top of page

US-led forces in Red Sea will be defensive ‘highway patrol’

The longer container lines detour from the Red Sea around the Cape of Good Hope, the more vessel capacity will be soaked up, and the higher freight rates will go. Rates are already rebounding. New surcharges just announced by ocean carriers imply freight costs are headed higher still.

Container lines have a perfectly valid reason to avoid going through the Bab-el-Mandeb Strait from a corporate governance perspective: They cannot guarantee the safety of their seafarers, ships or cargo due to indiscriminate attacks by Yemen’s Houthi rebels.

From a bottom-line perspective, the timing couldn’t be better. The Red Sea-driven rate rise coincides with annual contract negotiations for Asia-Europe service that renew Jan. 1.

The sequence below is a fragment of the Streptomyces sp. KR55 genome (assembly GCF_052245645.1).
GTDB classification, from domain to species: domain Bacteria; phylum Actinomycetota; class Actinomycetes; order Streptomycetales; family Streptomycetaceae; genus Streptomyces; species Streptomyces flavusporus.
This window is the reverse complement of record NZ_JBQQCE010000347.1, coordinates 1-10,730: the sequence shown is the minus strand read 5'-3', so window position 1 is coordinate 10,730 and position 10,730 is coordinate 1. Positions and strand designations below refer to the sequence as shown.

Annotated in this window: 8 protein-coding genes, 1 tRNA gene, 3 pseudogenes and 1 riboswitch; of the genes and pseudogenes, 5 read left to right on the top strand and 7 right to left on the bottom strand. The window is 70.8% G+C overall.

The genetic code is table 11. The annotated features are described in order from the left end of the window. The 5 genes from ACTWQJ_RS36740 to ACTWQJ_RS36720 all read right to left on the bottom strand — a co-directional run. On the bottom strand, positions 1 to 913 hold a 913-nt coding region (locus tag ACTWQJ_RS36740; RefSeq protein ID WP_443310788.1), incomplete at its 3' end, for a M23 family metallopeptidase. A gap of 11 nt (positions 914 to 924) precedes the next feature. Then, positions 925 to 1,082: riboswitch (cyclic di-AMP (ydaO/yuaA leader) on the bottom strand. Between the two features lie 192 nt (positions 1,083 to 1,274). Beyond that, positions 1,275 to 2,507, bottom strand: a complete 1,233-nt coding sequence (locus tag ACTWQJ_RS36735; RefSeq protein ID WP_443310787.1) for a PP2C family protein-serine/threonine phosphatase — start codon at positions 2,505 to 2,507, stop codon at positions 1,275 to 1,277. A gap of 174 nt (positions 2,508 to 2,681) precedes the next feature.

If disruptions extend for months, not weeks, they will impact negotiations for Asia-U.S. annual contracts that renew May 1. Numerous Asia-East Coast services that previously transited the Panama Canal switched to the Red Sea/Suez Canal route due to drought-induced restrictions in Panama.

The U.S. and its allies have unveiled Operation Prosperity Guardian in an attempt to convince shipping lines it’s safe to come back to the Red Sea, a move some analysts initially thought would bring a swift resolution, minimizing container rate upside.

But a press conference by Defense Department spokesman Maj. Gen. Patrick Ryder on Thursday (transcript here) offered little guarantee that disruptions will end soon — unless civil-war-hardened Houthis are easily cowed by tough talk.

bottom of page